Europe’s leading economics official is poised to issue his assessment of the euro’s health only hours after France and Germany insisted that stricken Greece remains an “integral” part of the single currency. Olli Rehn, the European Union’s economic monetary affairs commissioner, is expected to cut his forecasts for economic growth in the zone in the European Commission’s latest forecast as the debt crisis gripping the region threatens to spread.Addressing the European Parliament on Wednesday, Mr Rehn said Greece’s place was firmly within the eurozone.“Let me say a word to those suggesting that Greece would be better off outside the euro. I very strongly disagree,” he said.”Neither Greece nor the eurozone would be better off.”Whatever way you look at it, it is absolutely certain that a default and/or exit of Greece from the eurozone would carry dramatic economic and social and political costs, not only for Greece but also for all other euro area member states and EU member states, as well as for our global partners.”His comments came as Nicolas Sarkozy, Angela Merkel and Greek prime minister George Papandreou held an emergency phone summit.
They said the additional austerity measures Athens announced recently would ensure the country achieved its fiscal targets.In a joint statement after the phone conference, the French and German leaders said: “Putting into place commitments of the (bailout) programme is essential for the Greek economy to return to a path of lasting and balanced growth.”In Britain, Number 10 is drawing up contingency plans to protect the UK from the instability in the eurozone.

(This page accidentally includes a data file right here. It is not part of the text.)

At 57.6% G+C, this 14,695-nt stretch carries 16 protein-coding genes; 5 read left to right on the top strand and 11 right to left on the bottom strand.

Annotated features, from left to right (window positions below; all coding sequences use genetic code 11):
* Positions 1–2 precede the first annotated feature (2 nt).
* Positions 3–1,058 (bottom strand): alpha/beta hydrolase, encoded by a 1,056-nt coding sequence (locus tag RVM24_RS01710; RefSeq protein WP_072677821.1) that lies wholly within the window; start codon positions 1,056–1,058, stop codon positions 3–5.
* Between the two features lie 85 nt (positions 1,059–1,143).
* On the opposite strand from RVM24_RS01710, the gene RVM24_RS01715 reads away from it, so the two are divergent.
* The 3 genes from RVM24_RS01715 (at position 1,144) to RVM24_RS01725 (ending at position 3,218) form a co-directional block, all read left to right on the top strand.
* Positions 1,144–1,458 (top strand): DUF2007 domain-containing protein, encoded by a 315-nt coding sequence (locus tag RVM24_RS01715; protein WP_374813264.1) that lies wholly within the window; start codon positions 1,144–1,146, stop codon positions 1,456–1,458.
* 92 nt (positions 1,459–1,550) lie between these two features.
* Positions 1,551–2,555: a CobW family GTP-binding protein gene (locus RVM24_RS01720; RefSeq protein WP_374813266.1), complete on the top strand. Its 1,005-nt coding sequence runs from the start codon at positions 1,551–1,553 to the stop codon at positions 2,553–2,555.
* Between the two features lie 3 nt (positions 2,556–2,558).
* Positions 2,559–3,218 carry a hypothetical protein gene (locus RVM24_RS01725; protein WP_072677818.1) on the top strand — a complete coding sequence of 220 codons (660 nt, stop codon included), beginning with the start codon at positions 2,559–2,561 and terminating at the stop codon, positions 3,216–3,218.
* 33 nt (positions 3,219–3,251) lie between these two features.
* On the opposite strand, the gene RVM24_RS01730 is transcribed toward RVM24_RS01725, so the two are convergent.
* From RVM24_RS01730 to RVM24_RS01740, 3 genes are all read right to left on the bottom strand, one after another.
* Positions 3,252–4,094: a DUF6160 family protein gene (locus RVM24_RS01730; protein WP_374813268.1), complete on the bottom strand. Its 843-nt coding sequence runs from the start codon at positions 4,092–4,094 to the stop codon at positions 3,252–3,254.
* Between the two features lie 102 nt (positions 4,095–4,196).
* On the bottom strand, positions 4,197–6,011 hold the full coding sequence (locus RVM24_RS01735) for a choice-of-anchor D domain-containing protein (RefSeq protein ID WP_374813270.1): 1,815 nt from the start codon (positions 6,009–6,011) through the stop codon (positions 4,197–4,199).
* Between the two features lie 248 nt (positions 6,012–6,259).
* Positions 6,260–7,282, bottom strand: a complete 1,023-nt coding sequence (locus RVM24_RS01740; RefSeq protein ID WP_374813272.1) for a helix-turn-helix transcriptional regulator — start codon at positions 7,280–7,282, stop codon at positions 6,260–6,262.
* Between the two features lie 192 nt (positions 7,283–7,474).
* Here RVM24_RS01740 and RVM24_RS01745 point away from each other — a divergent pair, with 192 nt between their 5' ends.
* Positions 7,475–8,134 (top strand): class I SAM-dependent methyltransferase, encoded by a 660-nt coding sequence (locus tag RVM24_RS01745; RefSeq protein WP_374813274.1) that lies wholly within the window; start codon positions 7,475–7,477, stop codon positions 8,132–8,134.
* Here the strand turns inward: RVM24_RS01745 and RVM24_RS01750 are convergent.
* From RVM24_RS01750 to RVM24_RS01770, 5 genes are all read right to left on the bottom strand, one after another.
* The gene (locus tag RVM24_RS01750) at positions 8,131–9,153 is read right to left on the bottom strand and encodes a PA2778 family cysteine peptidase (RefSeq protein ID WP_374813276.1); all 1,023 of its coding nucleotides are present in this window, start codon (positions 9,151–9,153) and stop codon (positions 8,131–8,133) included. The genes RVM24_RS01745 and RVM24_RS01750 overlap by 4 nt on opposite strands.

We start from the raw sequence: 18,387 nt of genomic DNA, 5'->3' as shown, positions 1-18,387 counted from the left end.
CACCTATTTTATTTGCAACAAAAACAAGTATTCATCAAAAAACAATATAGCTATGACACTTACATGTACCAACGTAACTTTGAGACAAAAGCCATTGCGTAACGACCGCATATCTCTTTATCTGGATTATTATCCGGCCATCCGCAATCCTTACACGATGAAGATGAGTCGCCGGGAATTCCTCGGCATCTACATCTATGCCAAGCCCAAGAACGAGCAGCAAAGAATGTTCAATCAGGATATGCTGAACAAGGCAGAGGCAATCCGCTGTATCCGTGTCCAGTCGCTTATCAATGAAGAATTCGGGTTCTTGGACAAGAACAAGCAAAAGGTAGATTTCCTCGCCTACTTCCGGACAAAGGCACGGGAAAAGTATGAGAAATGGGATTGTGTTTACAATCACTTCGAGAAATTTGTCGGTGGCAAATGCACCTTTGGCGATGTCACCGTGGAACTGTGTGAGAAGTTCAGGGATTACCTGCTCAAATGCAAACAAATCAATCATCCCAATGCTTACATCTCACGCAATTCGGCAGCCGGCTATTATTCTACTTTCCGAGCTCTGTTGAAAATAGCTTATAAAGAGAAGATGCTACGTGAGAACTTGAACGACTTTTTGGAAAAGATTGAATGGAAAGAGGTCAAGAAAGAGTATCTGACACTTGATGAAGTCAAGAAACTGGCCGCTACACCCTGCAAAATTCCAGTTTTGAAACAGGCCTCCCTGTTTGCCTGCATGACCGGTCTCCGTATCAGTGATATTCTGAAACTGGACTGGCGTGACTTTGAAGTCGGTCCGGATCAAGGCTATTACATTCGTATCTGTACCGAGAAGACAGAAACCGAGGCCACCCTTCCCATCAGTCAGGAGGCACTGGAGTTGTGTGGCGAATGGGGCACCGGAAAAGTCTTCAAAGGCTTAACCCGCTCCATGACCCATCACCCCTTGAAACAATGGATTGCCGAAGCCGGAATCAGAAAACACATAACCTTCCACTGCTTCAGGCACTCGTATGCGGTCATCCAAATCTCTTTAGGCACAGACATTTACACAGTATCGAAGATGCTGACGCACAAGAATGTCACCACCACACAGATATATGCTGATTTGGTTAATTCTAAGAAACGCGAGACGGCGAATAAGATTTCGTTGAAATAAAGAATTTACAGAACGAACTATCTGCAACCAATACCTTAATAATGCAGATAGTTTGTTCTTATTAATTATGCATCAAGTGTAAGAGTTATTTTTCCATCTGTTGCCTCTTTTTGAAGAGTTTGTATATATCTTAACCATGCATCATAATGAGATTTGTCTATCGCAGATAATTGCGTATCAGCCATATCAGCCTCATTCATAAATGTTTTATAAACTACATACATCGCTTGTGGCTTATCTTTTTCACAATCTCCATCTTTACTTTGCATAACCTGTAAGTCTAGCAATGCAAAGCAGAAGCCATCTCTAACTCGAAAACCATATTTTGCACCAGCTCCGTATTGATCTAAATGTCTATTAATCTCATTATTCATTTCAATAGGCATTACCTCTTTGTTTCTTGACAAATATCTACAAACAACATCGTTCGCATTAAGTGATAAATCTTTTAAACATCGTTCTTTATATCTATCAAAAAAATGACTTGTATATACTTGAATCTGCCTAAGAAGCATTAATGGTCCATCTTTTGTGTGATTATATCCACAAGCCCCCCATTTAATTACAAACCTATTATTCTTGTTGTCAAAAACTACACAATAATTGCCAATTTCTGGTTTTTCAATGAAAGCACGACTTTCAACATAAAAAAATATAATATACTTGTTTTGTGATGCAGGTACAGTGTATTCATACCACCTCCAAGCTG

Athens has warned it will run out of cash in a few weeks’ time and needs 8bn euros next month to pay wages and pensions.Italy is also under pressure, and its Parliament passed a crucial 54bn euro austerity package on Wednesday night leading to street protests in Rome overnight.There are fears the debt crisis could spread outside the eurozone, with international leaders also expressing alarm.China and the Bric countries Brazil, Russia, India, China and South Africa are holding talks on the possibility of increasing their holdings of European debt, while US President Barack Obama has said the eurozone needs better fiscal coordination. – Skynews